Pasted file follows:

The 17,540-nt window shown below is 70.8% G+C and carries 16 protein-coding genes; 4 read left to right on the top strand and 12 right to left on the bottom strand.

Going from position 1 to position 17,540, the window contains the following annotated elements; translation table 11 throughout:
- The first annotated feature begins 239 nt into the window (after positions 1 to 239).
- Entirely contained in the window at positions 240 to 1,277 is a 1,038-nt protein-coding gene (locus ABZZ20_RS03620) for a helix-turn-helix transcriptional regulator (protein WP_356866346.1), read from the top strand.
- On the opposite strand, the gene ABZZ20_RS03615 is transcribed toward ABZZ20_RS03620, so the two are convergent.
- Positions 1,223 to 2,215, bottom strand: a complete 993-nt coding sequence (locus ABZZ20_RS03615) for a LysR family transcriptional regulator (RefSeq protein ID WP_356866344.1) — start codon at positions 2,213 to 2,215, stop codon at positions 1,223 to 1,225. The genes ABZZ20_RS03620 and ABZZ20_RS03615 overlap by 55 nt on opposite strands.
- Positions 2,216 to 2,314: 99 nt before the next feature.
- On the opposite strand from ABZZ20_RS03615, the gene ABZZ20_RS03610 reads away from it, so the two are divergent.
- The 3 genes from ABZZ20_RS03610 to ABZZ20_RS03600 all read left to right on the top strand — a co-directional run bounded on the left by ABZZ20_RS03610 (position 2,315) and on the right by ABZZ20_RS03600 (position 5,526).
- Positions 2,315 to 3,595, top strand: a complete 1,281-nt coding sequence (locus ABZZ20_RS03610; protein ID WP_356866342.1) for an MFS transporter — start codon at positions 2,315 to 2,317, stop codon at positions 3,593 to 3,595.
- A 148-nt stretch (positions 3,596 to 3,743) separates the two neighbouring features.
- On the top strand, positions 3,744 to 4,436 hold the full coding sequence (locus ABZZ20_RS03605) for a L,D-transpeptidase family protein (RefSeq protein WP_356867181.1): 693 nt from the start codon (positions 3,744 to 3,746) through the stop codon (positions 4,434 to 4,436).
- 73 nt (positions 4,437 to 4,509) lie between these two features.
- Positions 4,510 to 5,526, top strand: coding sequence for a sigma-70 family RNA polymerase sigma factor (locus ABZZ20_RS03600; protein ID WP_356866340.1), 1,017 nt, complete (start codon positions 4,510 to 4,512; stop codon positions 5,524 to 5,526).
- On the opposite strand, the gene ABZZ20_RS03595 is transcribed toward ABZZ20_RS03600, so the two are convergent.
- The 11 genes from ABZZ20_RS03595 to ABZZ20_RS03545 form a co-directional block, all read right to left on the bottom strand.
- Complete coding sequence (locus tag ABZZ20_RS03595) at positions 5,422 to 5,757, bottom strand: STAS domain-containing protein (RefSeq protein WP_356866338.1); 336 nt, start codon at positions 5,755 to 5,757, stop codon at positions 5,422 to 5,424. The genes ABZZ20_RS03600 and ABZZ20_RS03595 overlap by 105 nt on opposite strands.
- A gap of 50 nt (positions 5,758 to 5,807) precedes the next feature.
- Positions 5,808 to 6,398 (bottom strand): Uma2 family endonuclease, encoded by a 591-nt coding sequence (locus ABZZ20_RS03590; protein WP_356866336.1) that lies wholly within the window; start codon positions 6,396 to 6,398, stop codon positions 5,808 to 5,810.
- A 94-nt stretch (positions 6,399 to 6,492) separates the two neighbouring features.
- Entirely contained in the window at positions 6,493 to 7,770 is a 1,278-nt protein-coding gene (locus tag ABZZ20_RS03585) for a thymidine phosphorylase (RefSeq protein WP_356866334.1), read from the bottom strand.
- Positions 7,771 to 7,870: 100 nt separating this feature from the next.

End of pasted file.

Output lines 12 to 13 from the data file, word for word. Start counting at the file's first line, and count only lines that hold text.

- On the top strand, positions 3,744 to 4,436 hold the full coding sequence (locus ABZZ20_RS03605) for a L,D-transpeptidase family protein (RefSeq protein WP_356867181.1): 693 nt from the start codon (positions 3,744 to 3,746) through the stop codon (positions 4,434 to 4,436).
- 73 nt (positions 4,437 to 4,509) lie between these two features.